Even from the first offense (within a seven-year period), those arrested due to a cannabis DUI can face steep repercussions. This includes a fine of between $400 and $1,000, as well as between 48- and 96-hours’ worth of community service. Additionally, they may be required to participate in an educational course centered around the dangers of alcohol and controlled substance abuse. The offender will be required to pay for this course, as well.

With each cannabis DUI offense, the penalties and charges become more severe.

In Nevada, medical cannabis has been legal since 2000, when the Medical Use of Cannabis Act passed; this act is sometimes known as Question 9. However, it would be another 16 years before recreational cannabis was successfully legalized in the state, despite several failed attempts in the early 2000s.

Resources for Medical Cannabis Patients and Recreational Cannabis Users in Nevada

In Nevada, recreational cannabis use has been legal since 2016, while medical cannabis was initially legalized in 2000. If you want to learn more about cannabis use in Nevada, we’ve answered some of the most common and pressing questions you might have.

New Nevada Medical Cannabis Patients

How Do You Get a Medical Cannabis Card in Nevada?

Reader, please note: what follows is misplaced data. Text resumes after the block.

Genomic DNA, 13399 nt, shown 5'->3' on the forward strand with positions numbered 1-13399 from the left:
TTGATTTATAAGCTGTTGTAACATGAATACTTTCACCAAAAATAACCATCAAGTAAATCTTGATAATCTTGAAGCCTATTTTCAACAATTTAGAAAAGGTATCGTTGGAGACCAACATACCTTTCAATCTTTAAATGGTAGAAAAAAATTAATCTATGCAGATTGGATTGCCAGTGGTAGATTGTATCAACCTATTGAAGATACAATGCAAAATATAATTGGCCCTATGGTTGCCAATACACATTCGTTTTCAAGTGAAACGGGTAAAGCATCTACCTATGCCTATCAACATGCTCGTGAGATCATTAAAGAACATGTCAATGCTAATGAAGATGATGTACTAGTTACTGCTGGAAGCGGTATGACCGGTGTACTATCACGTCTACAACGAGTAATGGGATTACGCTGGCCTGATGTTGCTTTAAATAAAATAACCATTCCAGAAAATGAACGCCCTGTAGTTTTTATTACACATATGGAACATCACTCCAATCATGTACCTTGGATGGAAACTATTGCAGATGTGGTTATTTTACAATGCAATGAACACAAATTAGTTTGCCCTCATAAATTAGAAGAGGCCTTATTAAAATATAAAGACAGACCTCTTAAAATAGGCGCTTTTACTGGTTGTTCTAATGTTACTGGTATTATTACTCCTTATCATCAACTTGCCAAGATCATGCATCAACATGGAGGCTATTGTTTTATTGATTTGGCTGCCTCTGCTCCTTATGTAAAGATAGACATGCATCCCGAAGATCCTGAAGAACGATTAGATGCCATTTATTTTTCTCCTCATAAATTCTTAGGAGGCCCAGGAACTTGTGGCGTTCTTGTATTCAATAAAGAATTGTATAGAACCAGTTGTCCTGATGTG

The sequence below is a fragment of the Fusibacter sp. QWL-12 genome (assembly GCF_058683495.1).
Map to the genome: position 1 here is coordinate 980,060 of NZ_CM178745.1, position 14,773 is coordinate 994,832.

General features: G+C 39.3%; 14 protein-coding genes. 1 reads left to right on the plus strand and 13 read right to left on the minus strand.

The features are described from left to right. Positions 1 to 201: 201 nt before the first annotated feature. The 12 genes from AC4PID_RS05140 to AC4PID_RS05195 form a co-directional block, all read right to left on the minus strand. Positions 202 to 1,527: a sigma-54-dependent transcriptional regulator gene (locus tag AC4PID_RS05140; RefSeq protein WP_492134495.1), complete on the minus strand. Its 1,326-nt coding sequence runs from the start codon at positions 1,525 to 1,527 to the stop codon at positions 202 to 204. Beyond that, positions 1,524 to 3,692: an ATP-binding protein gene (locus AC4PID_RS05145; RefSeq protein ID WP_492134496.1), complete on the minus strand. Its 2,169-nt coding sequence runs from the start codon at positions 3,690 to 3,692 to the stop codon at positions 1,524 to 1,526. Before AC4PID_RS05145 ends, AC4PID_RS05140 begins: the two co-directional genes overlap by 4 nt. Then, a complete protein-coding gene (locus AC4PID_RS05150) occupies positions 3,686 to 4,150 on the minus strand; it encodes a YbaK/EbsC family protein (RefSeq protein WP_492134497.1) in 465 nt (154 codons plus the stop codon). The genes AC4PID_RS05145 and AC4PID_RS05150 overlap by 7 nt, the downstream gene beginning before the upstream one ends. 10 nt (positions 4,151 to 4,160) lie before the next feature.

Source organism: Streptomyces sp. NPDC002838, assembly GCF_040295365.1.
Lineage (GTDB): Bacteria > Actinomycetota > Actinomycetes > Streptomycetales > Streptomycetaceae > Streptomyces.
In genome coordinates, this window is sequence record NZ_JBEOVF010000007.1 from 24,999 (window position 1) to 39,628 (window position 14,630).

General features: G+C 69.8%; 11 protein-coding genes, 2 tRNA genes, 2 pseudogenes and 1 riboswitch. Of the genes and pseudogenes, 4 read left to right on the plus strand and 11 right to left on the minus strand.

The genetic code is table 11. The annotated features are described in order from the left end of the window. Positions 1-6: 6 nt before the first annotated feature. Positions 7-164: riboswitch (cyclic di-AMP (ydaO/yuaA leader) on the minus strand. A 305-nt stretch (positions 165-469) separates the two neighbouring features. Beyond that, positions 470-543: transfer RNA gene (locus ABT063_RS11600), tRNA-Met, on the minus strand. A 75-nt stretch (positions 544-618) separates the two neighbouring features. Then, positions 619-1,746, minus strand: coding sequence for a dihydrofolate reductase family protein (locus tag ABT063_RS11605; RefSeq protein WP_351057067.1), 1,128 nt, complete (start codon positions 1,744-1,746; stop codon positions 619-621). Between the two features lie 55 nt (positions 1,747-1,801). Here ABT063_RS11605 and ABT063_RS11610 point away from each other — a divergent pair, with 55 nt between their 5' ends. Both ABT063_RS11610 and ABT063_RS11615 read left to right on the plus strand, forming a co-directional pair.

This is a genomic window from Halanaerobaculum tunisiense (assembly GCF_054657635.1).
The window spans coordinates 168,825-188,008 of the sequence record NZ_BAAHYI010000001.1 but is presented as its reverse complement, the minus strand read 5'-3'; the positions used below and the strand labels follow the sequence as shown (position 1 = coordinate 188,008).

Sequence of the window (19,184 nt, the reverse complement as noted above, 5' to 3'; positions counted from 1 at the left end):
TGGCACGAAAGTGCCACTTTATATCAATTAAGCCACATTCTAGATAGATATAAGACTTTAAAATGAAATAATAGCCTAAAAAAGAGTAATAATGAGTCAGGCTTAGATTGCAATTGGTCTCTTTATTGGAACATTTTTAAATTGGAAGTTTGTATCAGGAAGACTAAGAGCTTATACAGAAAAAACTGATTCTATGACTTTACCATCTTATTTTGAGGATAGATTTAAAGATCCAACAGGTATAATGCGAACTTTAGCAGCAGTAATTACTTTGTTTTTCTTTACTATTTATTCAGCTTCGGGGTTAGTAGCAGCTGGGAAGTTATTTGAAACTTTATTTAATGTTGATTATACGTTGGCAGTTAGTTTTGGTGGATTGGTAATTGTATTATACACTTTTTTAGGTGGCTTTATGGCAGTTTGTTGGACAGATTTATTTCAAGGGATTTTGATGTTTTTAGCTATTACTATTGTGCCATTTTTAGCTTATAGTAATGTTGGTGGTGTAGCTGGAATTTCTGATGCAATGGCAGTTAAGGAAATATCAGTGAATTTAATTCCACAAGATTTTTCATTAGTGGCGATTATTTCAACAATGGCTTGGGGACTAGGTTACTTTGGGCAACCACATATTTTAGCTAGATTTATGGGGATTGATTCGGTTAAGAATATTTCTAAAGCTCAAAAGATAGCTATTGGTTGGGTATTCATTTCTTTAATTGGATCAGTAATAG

To receive a Nevada medical cannabis card, you’ll need to be diagnosed with one of the qualifying conditions. It’s worth noting that the list of qualifying conditions and illnesses looks short, but this is misleading. Instead, there is a major caveat in this list that allows for any chronic or debilitating medical condition (as determined by a physician) to qualify an individual for a medical cannabis card. Unsure whether you qualify? Speak with your physician, as they will be able to provide you with their professional assessment.

The list includes:
Acquired immune deficiency syndrome (AIDS)
Anxiety disorders
Autism
Autoimmune diseases
Anorexia
Cancer
Glaucoma
Cachexia
Muscle spasms (including multiple sclerosis)
Opioid dependence/addiction
Seizures (not limited to forms of epilepsy)
Nausea
Severe and/or chronic pain
Conditions related to the human immunodeficiency virus (HIV)
A neuropathic condition, whether or not such condition causes seizures
Additional conditions specified by the Department of Health and Human Services

To begin obtaining your medical cannabis card in Nevada (assuming that you qualify), you’ll need to create an account with the state’s Online Cardholder Registry. You will then be able to complete and submit an application request form, as well as a photo of your state-issued ID and a $25 fee.

Make sure to fully fill out your application once you receive it. You will then need to send it to the Division of Public and Behavioral Health (DPBH), including written documentation from your physician. To submit this application, you will need to pay an additional fee of $75.

Where Do I Go to Apply for a Patient or Caregiver Medical Cannabis Card in Nevada?

To begin applying for a medical cannabis card in the state, you’ll need to request an application through the Nevada Medical Cannabis Cardholder Registry. Your completed form will then be sent to the state Division of Public and Behavioral Health.